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Permeation Dynamics and Osmoregulation in Aphelenchus Avenae

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For more content, see Nematology.

Specific rate constants for the diffusion controlled permeation of Aphelenchus avenae by a wide variety of organic substances and the equilibrium constants for the process have been measured. In general, hydrophobic, nonpolar, organic soluble structures permeate the quickest and have the greatest affinity for the nematodes. In contrast, salts, hydrophilic, and polar substances are the slowest permeators and have the lowest affinity for the animals. The nematicide 1,3-dichloropropene in the fastest permeator (kin = 1.3 min-1, kout = .094 min-1) and glucose is one of the slowest (kin = 1.3 × 10-4 min-1, kout = 5 × 10-3 min-1). The small neutral polar molecules, water, acetone, and methanol are an exception to these findings. The rate in and out of these substances is unusually rapid. The results suggest a different path of permeation for those substrates. The water permeation rates are not affected over a wide range of osmotic pressure but the animals do decrease in size. The rate of shrinkage is slow at an osmotic pressure of 10 atm but approaches the rate of water permeation at 26 atmospheres. The results establish water movement as the dominant primary event in osmoregulation.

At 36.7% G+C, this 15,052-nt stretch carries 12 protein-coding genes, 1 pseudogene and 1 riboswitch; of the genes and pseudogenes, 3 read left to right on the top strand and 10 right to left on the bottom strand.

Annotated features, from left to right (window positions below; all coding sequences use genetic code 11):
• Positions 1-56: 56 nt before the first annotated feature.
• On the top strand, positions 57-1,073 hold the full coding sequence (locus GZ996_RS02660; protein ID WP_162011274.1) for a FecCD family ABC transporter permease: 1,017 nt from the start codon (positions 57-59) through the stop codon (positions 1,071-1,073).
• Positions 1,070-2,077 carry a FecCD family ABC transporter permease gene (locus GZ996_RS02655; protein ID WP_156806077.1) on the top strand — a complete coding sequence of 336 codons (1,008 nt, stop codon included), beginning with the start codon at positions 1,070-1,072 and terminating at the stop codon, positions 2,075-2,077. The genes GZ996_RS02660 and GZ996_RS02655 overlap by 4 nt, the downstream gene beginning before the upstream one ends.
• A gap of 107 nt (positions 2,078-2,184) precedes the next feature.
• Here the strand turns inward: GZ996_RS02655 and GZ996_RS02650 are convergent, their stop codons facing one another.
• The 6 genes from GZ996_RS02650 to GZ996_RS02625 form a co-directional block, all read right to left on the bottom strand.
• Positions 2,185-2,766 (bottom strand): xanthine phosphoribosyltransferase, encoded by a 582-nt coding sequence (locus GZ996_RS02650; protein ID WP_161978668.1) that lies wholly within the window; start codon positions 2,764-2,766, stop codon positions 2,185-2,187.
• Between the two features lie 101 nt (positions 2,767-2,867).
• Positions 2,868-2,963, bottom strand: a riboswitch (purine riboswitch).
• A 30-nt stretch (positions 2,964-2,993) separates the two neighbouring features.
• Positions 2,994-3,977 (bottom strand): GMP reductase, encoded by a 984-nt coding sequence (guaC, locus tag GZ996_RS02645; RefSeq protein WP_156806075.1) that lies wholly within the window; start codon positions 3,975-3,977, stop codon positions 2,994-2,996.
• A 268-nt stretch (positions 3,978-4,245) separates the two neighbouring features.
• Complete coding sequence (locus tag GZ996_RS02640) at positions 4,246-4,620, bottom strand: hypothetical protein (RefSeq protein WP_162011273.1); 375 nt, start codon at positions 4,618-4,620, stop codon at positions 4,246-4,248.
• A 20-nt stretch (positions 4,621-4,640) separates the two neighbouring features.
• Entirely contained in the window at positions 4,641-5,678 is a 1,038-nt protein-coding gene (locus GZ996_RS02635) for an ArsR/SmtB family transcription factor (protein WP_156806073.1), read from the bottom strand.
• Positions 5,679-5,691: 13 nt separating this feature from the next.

Affiliations: 1: Department of Nematology, University of California, Riverside, CA 92502, U.S.A.


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